01/28/2013 09:56 am ET Updated Mar 30, 2013

Vive La France!

The French have shattered and scattered the Islamist jihadis in Mali. It has taken them three weeks. Washington is stunned. French Fries may be restored to Congressional cafeteria menus. Ultra-patriots may have to drop from their polemical vocabulary the pejorative "French surrender monkeys." There are even reports that some knowledge of the France and French may come back into vogue among the Georgetown cosmopolites. All this from a small police action that involved a couple of dozen planes and an ad hoc coalition of regional locals. All this while the White House was still wringing its hands over whether to provide the French with some in-flight tankers and, if so, whether to charge them. All this while the master strategists of the Global War On Terror huffed-and-puffed about a UNSC mandate for some sort of ECOWAS expeditionary force to defend Bamako.

Skeptics of the American GWOT may be tempted to take perverse delight in comparing this performance with the strenuous failures that compose the United States' record over the past 11 years. That is too facile a judgment. The contrast indeed is illuminating but there is much to assimilate and ponder before jumping to the conclusion that now the real, authentic magic bullet has been found for dealing with Islamic terrorism. What is called for is hard thinking that weds knowledge to logic in setting objectives and goals -- in place of impulse and fancy. Here are a few suggestions as to what insights we should garner from the Mali affair and the perspective that it offers us on the campaign to cleanse the world of violent jihadis hostile to the West.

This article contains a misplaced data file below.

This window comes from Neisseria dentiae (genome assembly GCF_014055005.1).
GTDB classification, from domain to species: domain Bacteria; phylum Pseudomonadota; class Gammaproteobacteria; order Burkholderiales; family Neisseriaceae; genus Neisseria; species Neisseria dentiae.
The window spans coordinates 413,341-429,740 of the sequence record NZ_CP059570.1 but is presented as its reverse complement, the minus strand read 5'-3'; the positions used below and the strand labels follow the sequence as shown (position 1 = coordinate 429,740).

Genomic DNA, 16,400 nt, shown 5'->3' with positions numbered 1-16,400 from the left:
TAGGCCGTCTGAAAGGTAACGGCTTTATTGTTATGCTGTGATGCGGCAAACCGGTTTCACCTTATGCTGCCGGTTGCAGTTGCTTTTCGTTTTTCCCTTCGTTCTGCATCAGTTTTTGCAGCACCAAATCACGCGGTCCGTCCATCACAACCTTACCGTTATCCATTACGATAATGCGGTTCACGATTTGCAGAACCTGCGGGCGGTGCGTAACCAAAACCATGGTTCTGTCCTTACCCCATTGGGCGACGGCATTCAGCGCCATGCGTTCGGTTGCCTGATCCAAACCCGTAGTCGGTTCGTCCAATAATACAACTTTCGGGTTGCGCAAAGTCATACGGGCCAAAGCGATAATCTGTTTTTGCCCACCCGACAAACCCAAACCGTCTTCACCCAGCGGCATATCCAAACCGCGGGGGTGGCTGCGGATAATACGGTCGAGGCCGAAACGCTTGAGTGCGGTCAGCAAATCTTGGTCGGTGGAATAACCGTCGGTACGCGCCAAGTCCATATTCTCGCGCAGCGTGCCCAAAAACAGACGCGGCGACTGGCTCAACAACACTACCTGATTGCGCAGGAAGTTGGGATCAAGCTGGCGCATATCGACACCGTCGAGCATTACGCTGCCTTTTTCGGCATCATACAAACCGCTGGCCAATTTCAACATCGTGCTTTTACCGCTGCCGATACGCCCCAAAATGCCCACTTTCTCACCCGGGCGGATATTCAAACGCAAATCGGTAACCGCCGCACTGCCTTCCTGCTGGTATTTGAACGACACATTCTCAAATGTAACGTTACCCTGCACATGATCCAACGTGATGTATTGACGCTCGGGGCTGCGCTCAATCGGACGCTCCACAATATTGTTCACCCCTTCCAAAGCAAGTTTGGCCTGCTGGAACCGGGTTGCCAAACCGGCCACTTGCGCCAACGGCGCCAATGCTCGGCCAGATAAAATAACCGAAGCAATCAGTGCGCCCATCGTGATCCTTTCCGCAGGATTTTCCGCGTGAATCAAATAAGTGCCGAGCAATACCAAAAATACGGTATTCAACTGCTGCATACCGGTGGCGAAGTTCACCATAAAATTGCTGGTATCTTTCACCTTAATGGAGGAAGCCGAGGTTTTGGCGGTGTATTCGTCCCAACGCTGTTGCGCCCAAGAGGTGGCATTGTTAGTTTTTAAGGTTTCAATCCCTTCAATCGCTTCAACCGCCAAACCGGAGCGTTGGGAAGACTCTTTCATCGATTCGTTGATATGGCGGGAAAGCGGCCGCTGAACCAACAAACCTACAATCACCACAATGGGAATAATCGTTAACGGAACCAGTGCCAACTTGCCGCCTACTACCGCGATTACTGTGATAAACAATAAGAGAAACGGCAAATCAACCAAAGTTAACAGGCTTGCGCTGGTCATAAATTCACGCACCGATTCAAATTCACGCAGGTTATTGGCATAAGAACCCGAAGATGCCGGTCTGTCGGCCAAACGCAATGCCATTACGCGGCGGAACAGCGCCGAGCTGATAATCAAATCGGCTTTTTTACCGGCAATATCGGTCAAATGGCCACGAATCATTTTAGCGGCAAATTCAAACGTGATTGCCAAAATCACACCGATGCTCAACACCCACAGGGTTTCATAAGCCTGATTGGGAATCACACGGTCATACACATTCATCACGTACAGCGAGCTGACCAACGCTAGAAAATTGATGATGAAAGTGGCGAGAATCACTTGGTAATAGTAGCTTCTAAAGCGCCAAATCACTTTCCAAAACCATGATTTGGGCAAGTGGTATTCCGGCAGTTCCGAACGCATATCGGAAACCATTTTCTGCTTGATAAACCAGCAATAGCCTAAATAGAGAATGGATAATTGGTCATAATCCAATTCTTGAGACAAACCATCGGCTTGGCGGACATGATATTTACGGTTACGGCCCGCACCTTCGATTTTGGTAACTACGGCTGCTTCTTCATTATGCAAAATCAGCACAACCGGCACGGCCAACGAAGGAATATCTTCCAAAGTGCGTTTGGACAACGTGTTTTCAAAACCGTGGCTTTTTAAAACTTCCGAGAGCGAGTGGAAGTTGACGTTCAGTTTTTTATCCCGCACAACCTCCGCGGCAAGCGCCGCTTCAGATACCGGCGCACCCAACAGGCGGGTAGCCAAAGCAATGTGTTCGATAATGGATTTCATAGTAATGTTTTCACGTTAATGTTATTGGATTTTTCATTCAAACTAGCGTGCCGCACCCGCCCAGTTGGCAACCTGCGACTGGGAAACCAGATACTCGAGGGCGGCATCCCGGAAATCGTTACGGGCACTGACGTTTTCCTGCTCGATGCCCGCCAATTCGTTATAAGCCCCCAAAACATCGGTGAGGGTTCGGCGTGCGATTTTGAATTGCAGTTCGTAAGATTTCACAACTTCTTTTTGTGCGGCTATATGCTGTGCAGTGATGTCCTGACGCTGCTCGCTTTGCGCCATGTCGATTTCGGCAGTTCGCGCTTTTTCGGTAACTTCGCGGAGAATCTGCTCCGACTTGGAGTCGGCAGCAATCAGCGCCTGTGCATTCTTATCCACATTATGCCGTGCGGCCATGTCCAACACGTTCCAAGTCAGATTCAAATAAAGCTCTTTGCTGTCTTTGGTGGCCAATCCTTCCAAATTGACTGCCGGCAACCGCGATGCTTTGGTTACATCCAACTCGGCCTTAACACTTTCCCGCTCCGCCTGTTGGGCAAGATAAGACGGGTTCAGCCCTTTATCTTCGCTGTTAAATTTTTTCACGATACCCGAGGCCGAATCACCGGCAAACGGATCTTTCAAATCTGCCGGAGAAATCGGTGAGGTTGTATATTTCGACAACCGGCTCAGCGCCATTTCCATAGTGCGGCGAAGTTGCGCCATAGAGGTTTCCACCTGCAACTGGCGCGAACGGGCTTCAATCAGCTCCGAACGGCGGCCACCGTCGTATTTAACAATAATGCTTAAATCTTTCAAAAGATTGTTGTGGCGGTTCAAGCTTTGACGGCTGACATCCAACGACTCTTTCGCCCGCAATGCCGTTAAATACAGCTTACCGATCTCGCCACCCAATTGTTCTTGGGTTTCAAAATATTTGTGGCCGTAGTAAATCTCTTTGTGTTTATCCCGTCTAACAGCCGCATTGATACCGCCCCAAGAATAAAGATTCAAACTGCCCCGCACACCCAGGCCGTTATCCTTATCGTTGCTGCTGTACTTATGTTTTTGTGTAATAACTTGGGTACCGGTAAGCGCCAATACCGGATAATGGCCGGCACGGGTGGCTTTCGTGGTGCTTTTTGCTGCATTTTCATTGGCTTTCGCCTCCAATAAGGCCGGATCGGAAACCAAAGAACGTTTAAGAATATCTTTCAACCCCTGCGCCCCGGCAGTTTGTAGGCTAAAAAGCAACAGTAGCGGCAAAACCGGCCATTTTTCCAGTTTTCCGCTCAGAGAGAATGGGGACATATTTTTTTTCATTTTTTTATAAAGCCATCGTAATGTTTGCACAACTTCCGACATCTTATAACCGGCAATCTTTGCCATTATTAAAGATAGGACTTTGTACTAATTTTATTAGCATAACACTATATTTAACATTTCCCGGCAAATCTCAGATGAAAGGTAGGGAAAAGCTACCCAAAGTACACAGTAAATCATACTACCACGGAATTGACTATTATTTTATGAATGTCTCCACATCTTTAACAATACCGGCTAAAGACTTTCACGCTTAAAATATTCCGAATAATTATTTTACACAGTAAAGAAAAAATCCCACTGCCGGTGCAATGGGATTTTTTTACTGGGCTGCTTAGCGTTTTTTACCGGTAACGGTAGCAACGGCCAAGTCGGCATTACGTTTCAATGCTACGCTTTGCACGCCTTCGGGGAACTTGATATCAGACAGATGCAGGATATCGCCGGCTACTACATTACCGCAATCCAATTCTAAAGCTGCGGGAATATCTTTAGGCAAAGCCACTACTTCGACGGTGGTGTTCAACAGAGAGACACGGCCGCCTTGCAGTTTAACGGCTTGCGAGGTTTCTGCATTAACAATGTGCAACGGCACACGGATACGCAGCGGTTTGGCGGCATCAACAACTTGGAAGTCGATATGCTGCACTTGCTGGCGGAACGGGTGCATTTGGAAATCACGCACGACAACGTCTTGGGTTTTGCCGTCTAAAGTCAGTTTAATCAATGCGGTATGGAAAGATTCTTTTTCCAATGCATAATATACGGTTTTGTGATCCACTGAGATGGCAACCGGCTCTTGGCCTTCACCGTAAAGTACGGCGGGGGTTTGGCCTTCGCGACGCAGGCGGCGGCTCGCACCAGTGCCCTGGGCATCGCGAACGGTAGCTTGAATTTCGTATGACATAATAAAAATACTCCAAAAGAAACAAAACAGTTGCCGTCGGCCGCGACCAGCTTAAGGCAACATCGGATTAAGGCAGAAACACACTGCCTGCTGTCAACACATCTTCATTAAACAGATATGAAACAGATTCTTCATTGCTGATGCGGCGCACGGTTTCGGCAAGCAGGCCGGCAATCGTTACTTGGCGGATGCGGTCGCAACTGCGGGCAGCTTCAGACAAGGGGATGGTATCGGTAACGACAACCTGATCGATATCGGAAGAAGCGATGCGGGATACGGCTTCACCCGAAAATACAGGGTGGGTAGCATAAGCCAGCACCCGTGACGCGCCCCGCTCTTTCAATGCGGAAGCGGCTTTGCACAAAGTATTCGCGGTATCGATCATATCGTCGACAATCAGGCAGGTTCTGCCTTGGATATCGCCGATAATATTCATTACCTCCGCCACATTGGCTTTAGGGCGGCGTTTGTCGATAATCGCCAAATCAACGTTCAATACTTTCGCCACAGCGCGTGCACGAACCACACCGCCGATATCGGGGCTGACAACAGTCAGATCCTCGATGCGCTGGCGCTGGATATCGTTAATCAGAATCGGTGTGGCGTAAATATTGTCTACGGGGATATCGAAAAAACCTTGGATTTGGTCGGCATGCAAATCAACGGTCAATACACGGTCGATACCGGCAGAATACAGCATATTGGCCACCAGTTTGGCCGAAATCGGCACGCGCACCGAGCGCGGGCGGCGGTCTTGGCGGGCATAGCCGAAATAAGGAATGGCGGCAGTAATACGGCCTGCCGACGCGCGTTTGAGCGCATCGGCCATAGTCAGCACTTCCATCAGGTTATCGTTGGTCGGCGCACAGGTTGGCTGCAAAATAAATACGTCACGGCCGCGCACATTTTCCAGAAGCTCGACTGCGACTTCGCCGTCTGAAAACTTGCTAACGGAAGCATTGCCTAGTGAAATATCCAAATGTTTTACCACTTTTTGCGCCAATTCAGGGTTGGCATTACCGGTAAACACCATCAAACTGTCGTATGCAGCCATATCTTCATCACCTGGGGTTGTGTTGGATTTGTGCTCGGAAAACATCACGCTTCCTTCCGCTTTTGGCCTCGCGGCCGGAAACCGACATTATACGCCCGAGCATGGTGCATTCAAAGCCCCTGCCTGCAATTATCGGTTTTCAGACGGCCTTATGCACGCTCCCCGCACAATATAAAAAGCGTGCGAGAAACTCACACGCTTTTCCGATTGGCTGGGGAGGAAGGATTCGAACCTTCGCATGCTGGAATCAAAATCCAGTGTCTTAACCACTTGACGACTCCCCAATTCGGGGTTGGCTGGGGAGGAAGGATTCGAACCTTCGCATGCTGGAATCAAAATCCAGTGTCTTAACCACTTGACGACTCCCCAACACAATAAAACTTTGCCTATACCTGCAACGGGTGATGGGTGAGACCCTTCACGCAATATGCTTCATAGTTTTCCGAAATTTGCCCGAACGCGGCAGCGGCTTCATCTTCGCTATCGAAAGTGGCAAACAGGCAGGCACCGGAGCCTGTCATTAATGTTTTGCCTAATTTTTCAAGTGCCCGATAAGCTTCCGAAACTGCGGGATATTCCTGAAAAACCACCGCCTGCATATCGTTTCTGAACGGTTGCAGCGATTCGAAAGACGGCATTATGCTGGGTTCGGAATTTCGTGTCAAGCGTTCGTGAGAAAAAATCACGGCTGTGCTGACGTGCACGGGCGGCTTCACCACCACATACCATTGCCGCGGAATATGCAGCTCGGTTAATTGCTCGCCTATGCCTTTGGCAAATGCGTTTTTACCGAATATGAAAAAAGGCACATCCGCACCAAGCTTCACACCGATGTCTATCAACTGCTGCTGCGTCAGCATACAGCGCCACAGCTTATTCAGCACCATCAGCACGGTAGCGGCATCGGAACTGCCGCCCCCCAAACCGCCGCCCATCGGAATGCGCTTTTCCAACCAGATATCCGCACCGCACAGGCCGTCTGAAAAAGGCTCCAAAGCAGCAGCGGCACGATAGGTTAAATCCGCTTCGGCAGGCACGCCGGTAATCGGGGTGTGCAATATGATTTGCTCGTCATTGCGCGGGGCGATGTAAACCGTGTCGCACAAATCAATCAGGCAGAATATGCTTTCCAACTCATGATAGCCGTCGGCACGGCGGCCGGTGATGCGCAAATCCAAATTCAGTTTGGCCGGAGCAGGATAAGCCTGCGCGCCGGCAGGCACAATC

First is the compelling need for differentiation. Each of the several groups spawned by the original al-Qaida phenomenon has its own distinguishing characteristics. Each operates in a distinctive social, political and religious milieu. Short-hand use of the terms "al-Qaida" or "Islamic terrorist" is a fatal habit. It afflicts officials and analysts whose instinctive resort to catch-phrases exposes a lazy mind and a self-serving dogmatism that masks a wider agenda. That agenda includes an expansion of American political influences across broad swathes of the Islamic world and the protection of status quo regimes nominally friendly to the West. The strategy's passion is generated by the audacious, unreachable goal of eliminating the last vestiges of any outfit ready to use terror against America, Americans or the country's interests. For some of our leaders, that's it; for others, the crusade permits a general mobilization to reinforce established positions of dominance.

Both benefit from adherence to the simple formula: "if you've seen one jihadist movement, you've seen them all." Especially so if they add the word "al-Qaeda" to their name. Hence, al-Qaeda in Mesopotamia, al-Qaeda in the Horn of Africa, al-Qaeda in the Arabian Pensinsula, al-Qaeda in the Islamic Maghreb evoke fearful emotions and sound the alarm bells. Their local grievances or identities or aims are lost in the Pavlovian reaction. In this way, their own choice of the label for the sake of publicity, cachet and funding simultaneously makes them a target of the GWOT. The result is simplicity of interpretation and simplicity of response. Cowboys and Indians. Threat and force become the common denominators.